mm

About Amy Peterson

Amy Peterson works with the Honours program at Taylor University. She has a B.A. in English Literature from Texas A&M and an M.A. in Intercultural Studies from Wheaton College, and is completing an M.F.A. through Seattle Pacific University. Amy taught ESL for two years in Southeast Asia before returning stateside to teach in California, Arkansas, Washington, and Indiana. She is the author of Dangerous Territory: My Misguided Quest to Save the World. Amy enjoys reading, quilting, hiking, and experimenting in sustainable practices of living.

We Need Each Other

By |2019-05-15T11:07:37+00:00May 18th, 2019|

While on a hike with my kids, we discovered a light, springy green plant growing in small clumps on the trail. According to a signpost, the plant is commonly called deer moss, but it’s not actually a moss at all. It’s a lichen. A lichen is a fungus and an alga growing together in a mutualistic relationship in which both organisms benefit from each other...

Watch Out!

By |2019-04-03T14:00:45+00:00April 4th, 2019|

I grew up in warm southern cities, so when I moved north, it took me a while to learn how to drive safely during the long, snowy months. During my first hard winter, I ended up stranded in a snowdrift three times! But after several years of practice, I began to feel comfortable driving in wintry conditions. In fact, I felt a little too comfortable. I stopped being as vigilant...

Searching for Treasure

By |2019-02-27T16:27:44+00:00March 2nd, 2019|

Buried treasure. It sounds like something out of a children’s storybook. But eccentric millionaire Forrest Fenn claims to have left a box of jewels and gold, worth up to $2 million, somewhere in the Rocky Mountains. Many people have gone in search of it. In fact, four people have lost their lives trying to find the hidden riches. The author of Proverbs gives us reason to stop and think: Does any kind of treasure merit such a quest...?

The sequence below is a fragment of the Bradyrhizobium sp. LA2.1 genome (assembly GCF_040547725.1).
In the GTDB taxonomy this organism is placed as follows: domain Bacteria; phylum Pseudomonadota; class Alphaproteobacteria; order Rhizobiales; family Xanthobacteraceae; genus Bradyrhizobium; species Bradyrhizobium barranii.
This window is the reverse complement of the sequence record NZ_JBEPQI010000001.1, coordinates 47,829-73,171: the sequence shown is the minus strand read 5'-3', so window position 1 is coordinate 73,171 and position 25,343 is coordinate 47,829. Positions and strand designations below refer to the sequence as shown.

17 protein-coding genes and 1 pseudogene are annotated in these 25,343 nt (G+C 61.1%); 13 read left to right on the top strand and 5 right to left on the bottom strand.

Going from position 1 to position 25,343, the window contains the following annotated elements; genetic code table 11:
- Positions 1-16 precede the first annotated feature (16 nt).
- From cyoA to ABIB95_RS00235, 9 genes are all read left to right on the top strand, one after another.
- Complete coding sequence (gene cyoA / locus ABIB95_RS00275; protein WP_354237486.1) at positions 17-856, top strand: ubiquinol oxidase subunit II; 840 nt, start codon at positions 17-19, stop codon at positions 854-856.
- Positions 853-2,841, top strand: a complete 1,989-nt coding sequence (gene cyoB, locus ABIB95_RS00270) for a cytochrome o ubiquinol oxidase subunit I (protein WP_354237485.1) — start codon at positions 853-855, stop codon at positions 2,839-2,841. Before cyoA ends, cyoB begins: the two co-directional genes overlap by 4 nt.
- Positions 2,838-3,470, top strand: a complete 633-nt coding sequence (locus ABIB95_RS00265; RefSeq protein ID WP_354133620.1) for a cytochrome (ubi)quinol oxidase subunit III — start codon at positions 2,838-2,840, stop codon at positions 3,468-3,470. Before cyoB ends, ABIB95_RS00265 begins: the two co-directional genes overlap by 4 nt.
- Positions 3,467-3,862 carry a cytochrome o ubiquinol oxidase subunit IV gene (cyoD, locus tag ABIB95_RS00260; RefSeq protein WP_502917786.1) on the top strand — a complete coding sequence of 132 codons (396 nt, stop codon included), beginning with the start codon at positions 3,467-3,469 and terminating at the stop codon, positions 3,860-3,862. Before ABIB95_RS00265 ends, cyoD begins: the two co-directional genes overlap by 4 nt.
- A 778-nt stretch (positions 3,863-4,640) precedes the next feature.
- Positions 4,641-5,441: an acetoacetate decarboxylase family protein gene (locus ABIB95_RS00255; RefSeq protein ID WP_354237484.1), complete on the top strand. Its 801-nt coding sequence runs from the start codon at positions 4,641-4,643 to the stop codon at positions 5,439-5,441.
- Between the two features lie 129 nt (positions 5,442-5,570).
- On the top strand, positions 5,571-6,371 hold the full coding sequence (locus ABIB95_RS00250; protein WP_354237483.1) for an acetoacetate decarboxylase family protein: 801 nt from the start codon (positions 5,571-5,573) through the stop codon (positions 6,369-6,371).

Discovering My True Self

By |2019-02-06T12:12:56+00:00February 9th, 2019|

Who am I? That’s the question a faded stuffed animal asks himself in the children’s book Nothing by Mick Inkpen. Left in a dusty corner of an attic, the animal hears movers call him “nothing” and thinks that’s his name: Nothing. Encounters with other animals spark memories. Nothing realizes that he used to have a tail, whiskers, and stripes...

Steadfast Love

By |2018-12-07T16:10:09+00:00December 9th, 2018|

“I love you!” my dad called out as I slammed the car door and headed into school. I was in sixth grade, and for months we had played out basically the same scenario every morning. We arrived at school, Dad said, “Have a great day! I love you!” and all I said was “Bye.” I wasn’t angry with him or ignoring him. I was simply so wrapped up in my own thoughts that I didn’t notice his words. Nevertheless, my dad’s love remained steadfast...

A Solid Foundation

By |2018-11-23T14:14:53+00:00November 28th, 2018|

Last summer my husband and I toured Fallingwater, a house in rural Pennsylvania designed by architect Frank Lloyd Wright in 1935. I’ve never seen anything quite like it. Wright wanted to create a home that rose organically out of the landscape, as if it could have grown there—and he accomplished his goal. He built the house around an existing waterfall, and its style mirrors the neighboring rock ledges...

Dumb Sheep, Good Shepherd

By |2018-11-05T16:23:19+00:00November 13th, 2018|

My friend Chad spent a year as a shepherd in Wyoming. “Sheep are so dumb that they’ll only eat what is right in front of them,” he told me. “Even if they’ve eaten all the grass in front of them, they won’t turn to look for a fresh patch—they’ll just start eating dirt!” We laughed, and I couldn’t help but think about how often the Bible compares humans to sheep...

Singing to the Firing Squad

By |2018-10-05T12:04:36+00:00October 10th, 2018|

Two men convicted of drug trafficking had been on death row for a decade. While in prison, they learned of God’s love for them in Jesus, and their lives were transformed. When it came time for them to face the firing squad, they faced their executioners reciting the Lord’s Prayer and singing “Amazing Grace.” Because of their faith in God, through the power of the Spirit they were able to face death with incredible courage...

A Hopeful Lament

By |2018-07-18T14:35:21+00:00August 10th, 2018|

To visit Clifton Heritage National Park in Nassau, Bahamas, is to revisit a tragic era in history. Where the land meets the water, stone steps lead up a cliff. Slaves brought to the Bahamas by ship in the eighteenth century would ascend these steps, often leaving family behind and entering a life of inhumane treatment. At the top, there is a memorial to those slaves...